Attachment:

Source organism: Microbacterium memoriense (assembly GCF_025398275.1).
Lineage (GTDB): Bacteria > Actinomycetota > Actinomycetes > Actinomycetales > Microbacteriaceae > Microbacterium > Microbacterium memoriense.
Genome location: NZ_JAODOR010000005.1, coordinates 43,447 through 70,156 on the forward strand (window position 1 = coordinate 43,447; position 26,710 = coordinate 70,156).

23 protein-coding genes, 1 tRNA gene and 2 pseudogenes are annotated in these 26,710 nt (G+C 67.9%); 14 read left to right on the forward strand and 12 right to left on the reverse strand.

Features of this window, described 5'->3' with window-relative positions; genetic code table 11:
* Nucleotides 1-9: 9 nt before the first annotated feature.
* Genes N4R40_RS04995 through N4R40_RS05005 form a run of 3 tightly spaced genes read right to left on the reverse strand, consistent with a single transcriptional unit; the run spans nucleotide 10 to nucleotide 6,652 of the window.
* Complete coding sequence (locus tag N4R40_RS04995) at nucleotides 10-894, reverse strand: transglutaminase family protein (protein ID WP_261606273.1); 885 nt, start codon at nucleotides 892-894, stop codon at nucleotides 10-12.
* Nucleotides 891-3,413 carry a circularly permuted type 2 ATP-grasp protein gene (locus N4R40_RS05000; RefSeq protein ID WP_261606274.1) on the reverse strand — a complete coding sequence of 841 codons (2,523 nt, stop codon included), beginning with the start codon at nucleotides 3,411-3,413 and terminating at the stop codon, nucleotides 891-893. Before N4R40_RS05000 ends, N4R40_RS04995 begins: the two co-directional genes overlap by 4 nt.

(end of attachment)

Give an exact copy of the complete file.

Source organism: Microbacterium memoriense (assembly GCF_025398275.1).
Lineage (GTDB): Bacteria > Actinomycetota > Actinomycetes > Actinomycetales > Microbacteriaceae > Microbacterium > Microbacterium memoriense.
Genome location: NZ_JAODOR010000005.1, coordinates 43,447 through 70,156 on the forward strand (window position 1 = coordinate 43,447; position 26,710 = coordinate 70,156).

23 protein-coding genes, 1 tRNA gene and 2 pseudogenes are annotated in these 26,710 nt (G+C 67.9%); 14 read left to right on the forward strand and 12 right to left on the reverse strand.

Features of this window, described 5'->3' with window-relative positions; genetic code table 11:
* Nucleotides 1-9: 9 nt before the first annotated feature.
* Genes N4R40_RS04995 through N4R40_RS05005 form a run of 3 tightly spaced genes read right to left on the reverse strand, consistent with a single transcriptional unit; the run spans nucleotide 10 to nucleotide 6,652 of the window.
* Complete coding sequence (locus tag N4R40_RS04995) at nucleotides 10-894, reverse strand: transglutaminase family protein (protein ID WP_261606273.1); 885 nt, start codon at nucleotides 892-894, stop codon at nucleotides 10-12.
* Nucleotides 891-3,413 carry a circularly permuted type 2 ATP-grasp protein gene (locus N4R40_RS05000; RefSeq protein ID WP_261606274.1) on the reverse strand — a complete coding sequence of 841 codons (2,523 nt, stop codon included), beginning with the start codon at nucleotides 3,411-3,413 and terminating at the stop codon, nucleotides 891-893. Before N4R40_RS05000 ends, N4R40_RS04995 begins: the two co-directional genes overlap by 4 nt.